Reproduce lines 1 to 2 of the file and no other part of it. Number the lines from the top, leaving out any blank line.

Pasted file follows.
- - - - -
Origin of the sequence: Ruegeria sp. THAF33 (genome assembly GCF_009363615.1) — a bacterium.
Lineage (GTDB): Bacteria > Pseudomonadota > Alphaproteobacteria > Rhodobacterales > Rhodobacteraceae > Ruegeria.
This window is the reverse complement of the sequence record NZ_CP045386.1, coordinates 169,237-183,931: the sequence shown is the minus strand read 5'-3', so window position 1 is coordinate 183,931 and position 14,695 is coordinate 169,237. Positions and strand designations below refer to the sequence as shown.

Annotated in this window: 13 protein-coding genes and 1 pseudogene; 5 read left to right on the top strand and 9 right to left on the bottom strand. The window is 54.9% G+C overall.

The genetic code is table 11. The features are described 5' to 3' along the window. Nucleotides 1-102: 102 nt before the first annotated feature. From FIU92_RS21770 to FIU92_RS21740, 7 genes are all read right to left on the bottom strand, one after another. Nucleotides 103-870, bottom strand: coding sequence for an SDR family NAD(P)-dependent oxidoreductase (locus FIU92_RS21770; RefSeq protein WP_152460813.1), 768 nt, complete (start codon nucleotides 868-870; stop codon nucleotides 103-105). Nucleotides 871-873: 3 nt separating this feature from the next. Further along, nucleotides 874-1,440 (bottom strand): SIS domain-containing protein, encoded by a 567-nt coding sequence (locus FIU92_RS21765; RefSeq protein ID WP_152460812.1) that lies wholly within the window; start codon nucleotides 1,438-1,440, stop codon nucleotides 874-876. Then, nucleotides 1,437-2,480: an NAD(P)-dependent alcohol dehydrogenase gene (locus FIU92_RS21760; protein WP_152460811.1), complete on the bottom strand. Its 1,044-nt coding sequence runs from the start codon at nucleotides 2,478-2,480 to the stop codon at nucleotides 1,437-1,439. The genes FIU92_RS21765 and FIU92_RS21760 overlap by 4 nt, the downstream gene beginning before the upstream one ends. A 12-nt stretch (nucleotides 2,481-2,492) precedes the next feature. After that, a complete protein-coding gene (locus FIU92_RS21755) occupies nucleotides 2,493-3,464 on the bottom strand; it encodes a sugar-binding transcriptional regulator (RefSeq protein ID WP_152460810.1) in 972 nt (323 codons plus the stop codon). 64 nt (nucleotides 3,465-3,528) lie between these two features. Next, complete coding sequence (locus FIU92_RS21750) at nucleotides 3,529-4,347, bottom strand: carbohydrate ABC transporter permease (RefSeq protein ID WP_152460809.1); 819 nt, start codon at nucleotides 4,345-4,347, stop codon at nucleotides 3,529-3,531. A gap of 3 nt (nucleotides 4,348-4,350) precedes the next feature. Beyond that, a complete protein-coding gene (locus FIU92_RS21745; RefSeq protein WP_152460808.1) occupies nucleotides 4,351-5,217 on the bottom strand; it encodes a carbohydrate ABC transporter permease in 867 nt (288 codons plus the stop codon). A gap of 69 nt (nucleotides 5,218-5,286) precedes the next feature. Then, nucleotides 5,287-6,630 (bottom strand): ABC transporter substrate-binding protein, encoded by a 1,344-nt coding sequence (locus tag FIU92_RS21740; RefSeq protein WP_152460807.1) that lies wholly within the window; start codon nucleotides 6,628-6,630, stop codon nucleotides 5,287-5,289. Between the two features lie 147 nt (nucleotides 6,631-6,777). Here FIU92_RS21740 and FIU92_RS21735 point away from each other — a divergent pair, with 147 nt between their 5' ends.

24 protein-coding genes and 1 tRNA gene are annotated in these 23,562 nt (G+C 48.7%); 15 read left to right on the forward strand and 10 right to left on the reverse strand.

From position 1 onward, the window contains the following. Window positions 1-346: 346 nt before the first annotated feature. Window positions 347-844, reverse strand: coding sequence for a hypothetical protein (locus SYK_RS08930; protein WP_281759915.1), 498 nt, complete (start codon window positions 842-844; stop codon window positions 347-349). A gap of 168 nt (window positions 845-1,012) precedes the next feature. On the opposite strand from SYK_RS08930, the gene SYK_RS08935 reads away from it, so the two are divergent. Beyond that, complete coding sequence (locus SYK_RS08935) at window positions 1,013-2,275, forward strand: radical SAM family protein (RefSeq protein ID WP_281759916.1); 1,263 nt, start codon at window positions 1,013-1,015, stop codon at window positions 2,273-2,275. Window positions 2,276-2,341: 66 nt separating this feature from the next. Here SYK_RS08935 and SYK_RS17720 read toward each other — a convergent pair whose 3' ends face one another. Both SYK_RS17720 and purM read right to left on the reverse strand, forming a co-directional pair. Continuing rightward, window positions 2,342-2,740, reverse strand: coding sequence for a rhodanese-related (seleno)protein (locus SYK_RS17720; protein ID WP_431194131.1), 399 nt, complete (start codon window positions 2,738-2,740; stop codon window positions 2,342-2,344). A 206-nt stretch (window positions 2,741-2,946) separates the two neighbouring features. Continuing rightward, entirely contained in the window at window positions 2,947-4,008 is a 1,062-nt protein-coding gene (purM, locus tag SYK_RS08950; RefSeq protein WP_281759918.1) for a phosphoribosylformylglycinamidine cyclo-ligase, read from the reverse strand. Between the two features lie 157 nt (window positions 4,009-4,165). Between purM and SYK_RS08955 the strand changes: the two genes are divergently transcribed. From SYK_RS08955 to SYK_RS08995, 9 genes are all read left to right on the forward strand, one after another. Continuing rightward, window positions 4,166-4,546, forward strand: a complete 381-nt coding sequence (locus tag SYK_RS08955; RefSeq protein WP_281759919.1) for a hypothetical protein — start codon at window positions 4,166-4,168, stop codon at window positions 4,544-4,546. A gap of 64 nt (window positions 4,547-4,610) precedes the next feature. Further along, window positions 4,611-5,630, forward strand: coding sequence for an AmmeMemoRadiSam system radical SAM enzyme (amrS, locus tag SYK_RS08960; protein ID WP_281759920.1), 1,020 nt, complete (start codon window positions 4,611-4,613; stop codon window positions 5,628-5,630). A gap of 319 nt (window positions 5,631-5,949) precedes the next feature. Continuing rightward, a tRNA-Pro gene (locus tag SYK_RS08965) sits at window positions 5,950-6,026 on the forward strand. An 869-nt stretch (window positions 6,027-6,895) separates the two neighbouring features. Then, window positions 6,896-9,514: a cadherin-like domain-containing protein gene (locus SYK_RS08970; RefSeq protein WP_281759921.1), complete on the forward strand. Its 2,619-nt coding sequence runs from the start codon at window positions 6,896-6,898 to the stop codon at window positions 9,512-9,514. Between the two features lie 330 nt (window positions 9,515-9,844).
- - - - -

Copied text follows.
Origin of the sequence: Ruegeria sp. THAF33 (genome assembly GCF_009363615.1) — a bacterium.
Lineage (GTDB): Bacteria > Pseudomonadota > Alphaproteobacteria > Rhodobacterales > Rhodobacteraceae > Ruegeria.